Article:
Respiratory plasticity: differential actions of continuous and episodic hypoxia and hypercapnia

Respir Physiol. 2001 Dec;129(1-2):25-35. doi: 10.1016/s0034-5687(01)00280-8.


The objectives of this paper are: (1) to review advances in our understanding of the mechanisms of respiratory plasticity elicited by episodic versus continuous hypoxia in short to intermediate time domains (min to h); and (2) to present new data suggesting that different patterns of hypercapnia also elicit distinct forms of respiratory plasticity. Episodic, but not continuous hypoxia elicits long-term facilitation (LTF) of respiratory motor output. Phrenic LTF is a serotonin-dependent central neural mechanism that requires: (a) activation of spinal serotonin receptors; and (b) spinal protein synthesis. Continuous and episodic hypercapnia also elicit different mechanisms of plasticity. Continuous, severe hypercapnia (25 min of approximately 10% inspired CO(2)) elicits long-term depression (LTD) of phrenic motor output (-33+/-8% at 60 min post-hypercapnia) in anesthetized rats. In contrast, 3,5 min hypercapnic episodes do not elicit LTD (9+/-17% at 60 min). We hypothesize that the response of respiratory motoneurons to serotonergic and noradrenergic modulation may contribute to pattern sensitivity to hypoxia and hypercapnia.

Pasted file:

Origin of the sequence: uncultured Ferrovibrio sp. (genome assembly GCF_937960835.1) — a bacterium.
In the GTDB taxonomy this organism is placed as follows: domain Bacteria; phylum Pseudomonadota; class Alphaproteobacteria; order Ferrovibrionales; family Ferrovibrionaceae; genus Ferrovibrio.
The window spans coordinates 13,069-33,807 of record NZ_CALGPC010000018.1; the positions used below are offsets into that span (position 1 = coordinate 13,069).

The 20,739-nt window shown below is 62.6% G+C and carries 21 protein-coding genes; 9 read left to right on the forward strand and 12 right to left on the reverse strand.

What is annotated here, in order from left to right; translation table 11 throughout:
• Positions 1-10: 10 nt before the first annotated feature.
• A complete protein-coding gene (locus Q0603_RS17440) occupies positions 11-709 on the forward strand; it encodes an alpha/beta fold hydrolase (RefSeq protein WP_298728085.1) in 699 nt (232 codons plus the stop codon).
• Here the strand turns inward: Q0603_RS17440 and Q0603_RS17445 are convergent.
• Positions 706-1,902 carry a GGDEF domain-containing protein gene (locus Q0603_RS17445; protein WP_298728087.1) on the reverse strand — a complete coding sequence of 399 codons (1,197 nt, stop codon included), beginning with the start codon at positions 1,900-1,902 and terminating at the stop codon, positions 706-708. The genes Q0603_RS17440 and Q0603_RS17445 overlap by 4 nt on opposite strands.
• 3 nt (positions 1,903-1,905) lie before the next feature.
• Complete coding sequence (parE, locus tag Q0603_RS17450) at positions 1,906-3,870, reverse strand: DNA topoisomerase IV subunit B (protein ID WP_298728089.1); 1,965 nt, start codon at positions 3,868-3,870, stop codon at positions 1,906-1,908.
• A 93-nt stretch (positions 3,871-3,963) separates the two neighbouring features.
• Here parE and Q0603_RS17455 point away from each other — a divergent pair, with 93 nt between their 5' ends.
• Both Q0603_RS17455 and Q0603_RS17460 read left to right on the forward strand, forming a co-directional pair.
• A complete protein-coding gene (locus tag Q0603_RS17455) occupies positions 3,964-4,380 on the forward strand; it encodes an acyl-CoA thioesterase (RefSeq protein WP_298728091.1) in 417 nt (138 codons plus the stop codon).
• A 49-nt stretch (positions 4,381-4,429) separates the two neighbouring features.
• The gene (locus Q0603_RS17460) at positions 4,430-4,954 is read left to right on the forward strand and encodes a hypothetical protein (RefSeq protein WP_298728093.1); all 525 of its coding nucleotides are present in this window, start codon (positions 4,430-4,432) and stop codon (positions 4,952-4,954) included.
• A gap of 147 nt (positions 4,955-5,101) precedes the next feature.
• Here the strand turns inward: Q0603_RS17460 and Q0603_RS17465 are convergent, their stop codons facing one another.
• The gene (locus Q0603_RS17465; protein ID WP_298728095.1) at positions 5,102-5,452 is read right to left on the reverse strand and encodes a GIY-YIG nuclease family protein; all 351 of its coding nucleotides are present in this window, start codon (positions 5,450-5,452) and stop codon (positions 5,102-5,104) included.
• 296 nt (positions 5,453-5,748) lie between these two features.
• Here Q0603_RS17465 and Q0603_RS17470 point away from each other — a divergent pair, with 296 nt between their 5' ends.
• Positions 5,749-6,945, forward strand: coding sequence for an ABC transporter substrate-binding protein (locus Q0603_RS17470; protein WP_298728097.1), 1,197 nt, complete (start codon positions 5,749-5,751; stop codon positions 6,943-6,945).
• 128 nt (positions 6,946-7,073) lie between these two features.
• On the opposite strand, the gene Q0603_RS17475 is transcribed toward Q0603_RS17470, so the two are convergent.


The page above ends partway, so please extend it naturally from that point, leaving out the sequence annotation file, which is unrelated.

Publication types

  • Research Support, U.S. Gov't, P.H.S.
  • Review

MeSH terms

  • Animals
  • Chemoreceptor Cells / physiopathology
  • Humans
  • Hypercapnia / physiopathology*
  • Hypoxia / physiopathology*
  • Motor Neurons / physiology
  • Neuronal Plasticity*
  • Respiratory System / innervation*